Sunday, May 13, 2012

Why does the Fed not 'watch the store' on the individual exposures taken by banks?

This past week the Federal Reserve delivered a shock to the financial system that was virtually identical to the shock delivered by the rating agencies in the fall of 2007.

The rating agencies testified before Congress that they did not have access to more timely information on the performance of the collateral backing sub-prime mortgage backed securities than did the buyers of these securities. As a result, the rating agencies were not in a position to make timely adjustments to their ratings based on the performance of the collateral.

Prior to this testimony, market participants assumed, because it is true for other assets that the rating agencies rate, that the rating agencies had access to more timely information.

The impact was to freeze the structured finance market as the buyers who had relied on the ratings being based on current information now knew they could not value the securities because they did not know what they owned. 

The Fed delivered a similar shock when it acknowledged after the JP Morgan trade that it does not view it as its role to approve or reject individual bank exposures.  As a result, despite having access to all the current information about a bank's exposure, the Fed is not in a position to make timely statements about the solvency of the bank.

Since current disclosure requirements leave the banks resembling 'black boxes' and the market now knows that the Fed is not watching the store for how bank's manage their exposures, we can expect buyers to figure out pretty quickly that when it comes to securities, debt or equity, issued by a bank, buyers cannot value the securities because they do not know what they are buying.

By the way, there are several legitimate reasons why the Fed should not approve or reject individual bank exposures.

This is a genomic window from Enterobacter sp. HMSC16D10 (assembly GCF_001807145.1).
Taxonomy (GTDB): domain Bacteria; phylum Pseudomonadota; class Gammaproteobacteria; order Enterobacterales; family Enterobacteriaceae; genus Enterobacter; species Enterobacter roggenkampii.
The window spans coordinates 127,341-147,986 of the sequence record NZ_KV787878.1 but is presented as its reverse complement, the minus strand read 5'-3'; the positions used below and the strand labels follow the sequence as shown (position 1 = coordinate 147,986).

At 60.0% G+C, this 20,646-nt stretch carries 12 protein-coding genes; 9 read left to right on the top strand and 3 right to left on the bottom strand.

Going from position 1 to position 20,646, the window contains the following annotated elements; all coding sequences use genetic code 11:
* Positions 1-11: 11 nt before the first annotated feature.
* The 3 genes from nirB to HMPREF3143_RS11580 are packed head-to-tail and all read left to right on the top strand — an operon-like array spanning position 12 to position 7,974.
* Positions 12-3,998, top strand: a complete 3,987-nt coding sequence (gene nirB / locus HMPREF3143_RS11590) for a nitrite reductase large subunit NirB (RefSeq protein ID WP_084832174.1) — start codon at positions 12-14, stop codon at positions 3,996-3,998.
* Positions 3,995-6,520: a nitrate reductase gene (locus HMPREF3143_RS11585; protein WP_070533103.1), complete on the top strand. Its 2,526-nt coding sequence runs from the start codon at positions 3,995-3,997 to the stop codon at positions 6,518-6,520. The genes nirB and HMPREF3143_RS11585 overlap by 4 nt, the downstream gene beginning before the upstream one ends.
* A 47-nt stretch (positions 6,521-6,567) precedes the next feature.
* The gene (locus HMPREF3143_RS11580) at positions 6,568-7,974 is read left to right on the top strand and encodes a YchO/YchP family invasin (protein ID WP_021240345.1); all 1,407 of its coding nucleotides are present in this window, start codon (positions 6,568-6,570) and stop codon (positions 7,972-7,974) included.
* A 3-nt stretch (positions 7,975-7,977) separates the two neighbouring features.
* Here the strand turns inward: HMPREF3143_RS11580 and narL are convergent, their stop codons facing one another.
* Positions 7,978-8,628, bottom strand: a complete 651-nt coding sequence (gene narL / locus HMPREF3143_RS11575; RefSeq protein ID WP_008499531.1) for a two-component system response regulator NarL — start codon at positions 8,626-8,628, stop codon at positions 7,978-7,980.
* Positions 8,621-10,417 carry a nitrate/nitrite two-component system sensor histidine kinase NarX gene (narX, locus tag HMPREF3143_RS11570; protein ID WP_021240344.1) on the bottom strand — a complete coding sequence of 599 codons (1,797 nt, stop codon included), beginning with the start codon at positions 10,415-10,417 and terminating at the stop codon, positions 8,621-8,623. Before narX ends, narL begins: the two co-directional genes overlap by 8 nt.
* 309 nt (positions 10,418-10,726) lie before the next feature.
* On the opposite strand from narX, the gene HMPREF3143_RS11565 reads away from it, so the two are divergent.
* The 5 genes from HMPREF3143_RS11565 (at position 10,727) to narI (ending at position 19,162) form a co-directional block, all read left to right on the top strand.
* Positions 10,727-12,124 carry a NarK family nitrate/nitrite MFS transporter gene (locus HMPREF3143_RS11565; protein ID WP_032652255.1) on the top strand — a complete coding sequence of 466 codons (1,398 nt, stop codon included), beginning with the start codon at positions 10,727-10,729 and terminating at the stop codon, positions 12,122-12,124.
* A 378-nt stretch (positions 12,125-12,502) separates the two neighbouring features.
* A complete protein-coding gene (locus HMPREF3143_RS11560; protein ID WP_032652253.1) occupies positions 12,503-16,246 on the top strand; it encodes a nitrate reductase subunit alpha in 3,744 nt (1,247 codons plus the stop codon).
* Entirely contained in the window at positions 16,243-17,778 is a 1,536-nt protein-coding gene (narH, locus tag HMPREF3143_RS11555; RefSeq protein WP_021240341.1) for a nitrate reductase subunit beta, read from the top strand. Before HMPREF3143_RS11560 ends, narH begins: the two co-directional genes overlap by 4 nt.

• Fed cannot do a better job of assessing risk or valuing exposures than the market.  The market has more resources and expertise and as a result is better at assessing risk or valuing an individual exposure than the Fed.
  • Moral hazard.  If the Fed approves or disapproves of every individual exposure, then the government is on the hook for bailing out the investors should the bank ever lose money.
  • Fed speaks with one voice.  Unlike the market, the Fed speaks with one voice when it comes to discussions of the solvency of the banks.  As the Nyberg Report on the Irish financial crisis noted, this one voice makes it impossible for dissenting opinions to be heard.
Having acknowledged that they do not use their information monopoly, the Fed should end this monopoly.  This is simply done by requiring the banks to provide ultra transparency to all market participants and disclose on an on-going basis their current asset, liability and off-balance sheet exposure details.

This way the market participants have the data they need to assess and value bank debt and equity securities.

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